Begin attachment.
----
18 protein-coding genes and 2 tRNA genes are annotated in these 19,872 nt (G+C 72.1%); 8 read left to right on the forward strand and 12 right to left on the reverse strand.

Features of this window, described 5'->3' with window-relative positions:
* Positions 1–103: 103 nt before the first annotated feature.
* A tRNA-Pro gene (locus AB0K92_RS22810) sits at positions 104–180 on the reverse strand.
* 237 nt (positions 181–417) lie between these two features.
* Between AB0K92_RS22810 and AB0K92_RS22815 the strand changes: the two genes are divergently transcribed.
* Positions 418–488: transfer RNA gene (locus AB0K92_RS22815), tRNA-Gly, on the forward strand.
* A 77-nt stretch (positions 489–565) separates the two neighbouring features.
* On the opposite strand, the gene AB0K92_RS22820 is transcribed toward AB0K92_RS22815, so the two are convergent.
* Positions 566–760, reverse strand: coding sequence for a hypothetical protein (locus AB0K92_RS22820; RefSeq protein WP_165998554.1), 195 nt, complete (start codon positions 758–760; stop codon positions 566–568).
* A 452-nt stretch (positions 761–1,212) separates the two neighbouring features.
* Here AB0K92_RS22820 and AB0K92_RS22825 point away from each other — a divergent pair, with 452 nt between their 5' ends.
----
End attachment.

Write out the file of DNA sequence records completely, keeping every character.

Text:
18 protein-coding genes and 2 tRNA genes are annotated in these 19,872 nt (G+C 72.1%); 8 read left to right on the forward strand and 12 right to left on the reverse strand.

Features of this window, described 5'->3' with window-relative positions:
* Positions 1–103: 103 nt before the first annotated feature.
* A tRNA-Pro gene (locus AB0K92_RS22810) sits at positions 104–180 on the reverse strand.
* 237 nt (positions 181–417) lie between these two features.
* Between AB0K92_RS22810 and AB0K92_RS22815 the strand changes: the two genes are divergently transcribed.
* Positions 418–488: transfer RNA gene (locus AB0K92_RS22815), tRNA-Gly, on the forward strand.
* A 77-nt stretch (positions 489–565) separates the two neighbouring features.
* On the opposite strand, the gene AB0K92_RS22820 is transcribed toward AB0K92_RS22815, so the two are convergent.
* Positions 566–760, reverse strand: coding sequence for a hypothetical protein (locus AB0K92_RS22820; RefSeq protein WP_165998554.1), 195 nt, complete (start codon positions 758–760; stop codon positions 566–568).
* A 452-nt stretch (positions 761–1,212) separates the two neighbouring features.
* Here AB0K92_RS22820 and AB0K92_RS22825 point away from each other — a divergent pair, with 452 nt between their 5' ends.